In a non-binding concurrence, Justice Clarence Thomas (joined by no other justices), argued that social media platforms could be labeled “common carriers,” and should therefore be treated like phone companies or similar utilities. Thomas’ commentary accompanied a Monday Supreme Court order instructing a New York district court to dismiss as moot a lawsuit against former president Donald Trump over his blocking of some Twitter followers.

Justice Thomas has entered a hot debate about the best means of regulating social media.  His approach to regulation tends to be more function-centric as opposed size-centric (which is often a major preoccupation of the “big is bad”) neo-Brandeisian approach to regulation and antitrust enforcement.

Figures such as Senator Elizabeth Warren and Barry Lynn of the Open Markets Institute see monopoly power per se as the great villain—the textbook problems of monopoly being too little output at too high a price and the squelching of new firms and products. Their solution is to use antitrust laws to break up businesses, especially Big Tech firms: Google, Facebook, Twitter, and Amazon. They presume that a promised land of optimal competition can be reached through aggressive economic decentralization, unleashing the virtues and powers of the capitalist entrepreneur.

Their program is, in effect, free-market romance parading as populism. But this approach is a fantasy, as John Kenneth Galbraith and William Baumol well understood. The competitive world of many small producers never existed, and never could. When firms were small, so were their markets; the company store tyrannized its local customers just as much as (or more than) Google tyrannizes the Internet today.

And the monopolistic firms that held real power, such as railroads, electric utilities, phone companies, airlines, and today, Amazon, Facebook, and WalMart, all had declining costs with increasing scale. They may be rapacious, but it would not be better for their customers if they were small.

Most modern examples of sustainable small producers are maintained by state policy, as family farms were by price supports for many years in the United States, and as millions of small manufacturers are by state-owned banks with very elastic credit standards in today’s China.

In the U.S., many small businesses of course exist, but they are mostly in the service sector, and many are hanging on precariously as franchises and chains gobble up their economic terrain.

To be sure, antitrust has a role to play. Preventing the mandatory bundling of products and services that are easily separable, for example, is a valid and sensible function. But, as Justice Thomas suggests, what all big corporations really need is effective regulation to protect workers, consumers, the environment, and the public interest. This is what J. K. Galbraith termed “countervailing power,” and sustaining it over time will require renewed and robust trade union, consumer, and environmental movements; a downsized financial sector; and, of course, ditching Friedman’s doctrine of shareholder value. If that doesn’t do it, there is—and should be—the option of taking over rogue firms and running them as public utilities or not-for-profit corporations.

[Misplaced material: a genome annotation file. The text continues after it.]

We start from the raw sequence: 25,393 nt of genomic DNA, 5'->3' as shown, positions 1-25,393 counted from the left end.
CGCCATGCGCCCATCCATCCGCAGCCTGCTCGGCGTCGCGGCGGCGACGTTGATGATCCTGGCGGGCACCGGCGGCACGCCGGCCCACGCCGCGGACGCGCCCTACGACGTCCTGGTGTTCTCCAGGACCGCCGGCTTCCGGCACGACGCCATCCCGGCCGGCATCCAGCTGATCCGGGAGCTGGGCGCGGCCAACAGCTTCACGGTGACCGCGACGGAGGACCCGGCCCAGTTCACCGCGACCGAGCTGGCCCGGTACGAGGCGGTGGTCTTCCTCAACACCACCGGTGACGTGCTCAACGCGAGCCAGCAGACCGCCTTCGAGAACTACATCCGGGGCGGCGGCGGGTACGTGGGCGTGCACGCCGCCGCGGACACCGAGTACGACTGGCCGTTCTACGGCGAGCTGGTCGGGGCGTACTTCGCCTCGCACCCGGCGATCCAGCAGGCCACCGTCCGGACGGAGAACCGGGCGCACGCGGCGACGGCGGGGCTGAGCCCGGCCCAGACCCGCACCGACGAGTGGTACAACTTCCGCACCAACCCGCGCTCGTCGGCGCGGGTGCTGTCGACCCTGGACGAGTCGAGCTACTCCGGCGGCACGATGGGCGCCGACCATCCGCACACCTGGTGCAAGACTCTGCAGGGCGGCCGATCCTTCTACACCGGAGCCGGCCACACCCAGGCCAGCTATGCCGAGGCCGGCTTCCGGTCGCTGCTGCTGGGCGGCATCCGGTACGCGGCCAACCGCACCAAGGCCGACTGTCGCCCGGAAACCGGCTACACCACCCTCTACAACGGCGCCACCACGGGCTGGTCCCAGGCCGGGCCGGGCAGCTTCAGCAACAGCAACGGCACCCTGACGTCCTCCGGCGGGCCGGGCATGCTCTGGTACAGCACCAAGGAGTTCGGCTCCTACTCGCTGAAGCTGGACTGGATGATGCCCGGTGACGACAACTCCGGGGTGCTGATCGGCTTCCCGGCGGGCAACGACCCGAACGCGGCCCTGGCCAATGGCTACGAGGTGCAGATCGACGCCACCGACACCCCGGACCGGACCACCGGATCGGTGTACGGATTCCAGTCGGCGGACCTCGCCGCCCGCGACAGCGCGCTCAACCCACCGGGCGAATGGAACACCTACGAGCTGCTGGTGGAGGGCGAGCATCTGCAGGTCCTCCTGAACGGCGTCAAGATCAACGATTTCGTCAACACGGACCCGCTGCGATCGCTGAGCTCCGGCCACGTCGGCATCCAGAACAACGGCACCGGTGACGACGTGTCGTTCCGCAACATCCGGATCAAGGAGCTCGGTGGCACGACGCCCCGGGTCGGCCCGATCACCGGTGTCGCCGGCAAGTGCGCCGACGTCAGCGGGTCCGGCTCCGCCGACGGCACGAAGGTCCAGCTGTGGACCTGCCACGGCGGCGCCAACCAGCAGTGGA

Of course, that entails solutions well beyond Theodore Roosevelt-style trust-busting. As J. K. Galbraith argued, tolerance for consolidation of power must be very closely matched to effective institutions of countervailing power. The Warren vision obsesses on process, rather than outcome, and risks devolving to an exhausting and impoverishing-of-most neoliberalism. True, the Galbraithian vision risks devolving to a Soviet-style hierarchy, with the forms of participation and countervailing power but not the effective reality, absent structural changes in other parts of the economy (for example, by increasing the power of workers via German-style co-determinism structures). Where we have institutional scale, we should strive for effective, enfranchising countervailing power. That’s a better alternative than devolution or breakups.

Change is coming, and Justice Thomas has offered a promising function-centric approach that is outcome rather than processed based. In practice, we should support codetermination, unionization, and other forms of countervailing power, as well as antitrust (where applicable via structural separation).

We must also keep in mind the question: If great hierarchies check one another, even if they do a good job, are the people at the bottom of those hierarchies rendered passive with respect to the circumstances of their own lives? Improving the quality of democratic institutions (whether state, union, professional association, or board of directors) is another important consideration, both from the perspective of the quality of decision-making and the degree to which low-level participants in those institutions perceive themselves as having agency. What is key is that Justice Thomas’s judgment points to the fact that there is now widespread agreement that we should not leave the status quo as-is and hope for the best.

Marshall Auerback
Marshall Auerback is a researcher at Bard College's Levy Economics Institute, a fellow of Economists for Peace and Security, and a writer for the Independent Media Institute.
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